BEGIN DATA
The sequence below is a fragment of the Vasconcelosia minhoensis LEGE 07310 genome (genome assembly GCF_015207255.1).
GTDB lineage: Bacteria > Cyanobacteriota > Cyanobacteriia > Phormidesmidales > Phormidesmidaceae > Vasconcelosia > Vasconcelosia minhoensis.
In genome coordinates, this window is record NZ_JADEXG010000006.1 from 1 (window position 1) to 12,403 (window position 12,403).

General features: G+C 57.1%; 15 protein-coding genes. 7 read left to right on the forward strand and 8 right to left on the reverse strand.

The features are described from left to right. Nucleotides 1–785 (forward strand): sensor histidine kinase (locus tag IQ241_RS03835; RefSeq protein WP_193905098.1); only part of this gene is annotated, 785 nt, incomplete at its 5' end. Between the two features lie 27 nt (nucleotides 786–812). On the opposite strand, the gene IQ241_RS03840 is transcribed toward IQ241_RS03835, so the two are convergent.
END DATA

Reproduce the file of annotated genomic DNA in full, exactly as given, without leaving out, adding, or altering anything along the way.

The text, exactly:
The sequence below is a fragment of the Vasconcelosia minhoensis LEGE 07310 genome (genome assembly GCF_015207255.1).
GTDB lineage: Bacteria > Cyanobacteriota > Cyanobacteriia > Phormidesmidales > Phormidesmidaceae > Vasconcelosia > Vasconcelosia minhoensis.
In genome coordinates, this window is record NZ_JADEXG010000006.1 from 1 (window position 1) to 12,403 (window position 12,403).

General features: G+C 57.1%; 15 protein-coding genes. 7 read left to right on the forward strand and 8 right to left on the reverse strand.

The features are described from left to right. Nucleotides 1–785 (forward strand): sensor histidine kinase (locus tag IQ241_RS03835; RefSeq protein WP_193905098.1); only part of this gene is annotated, 785 nt, incomplete at its 5' end. Between the two features lie 27 nt (nucleotides 786–812). On the opposite strand, the gene IQ241_RS03840 is transcribed toward IQ241_RS03835, so the two are convergent.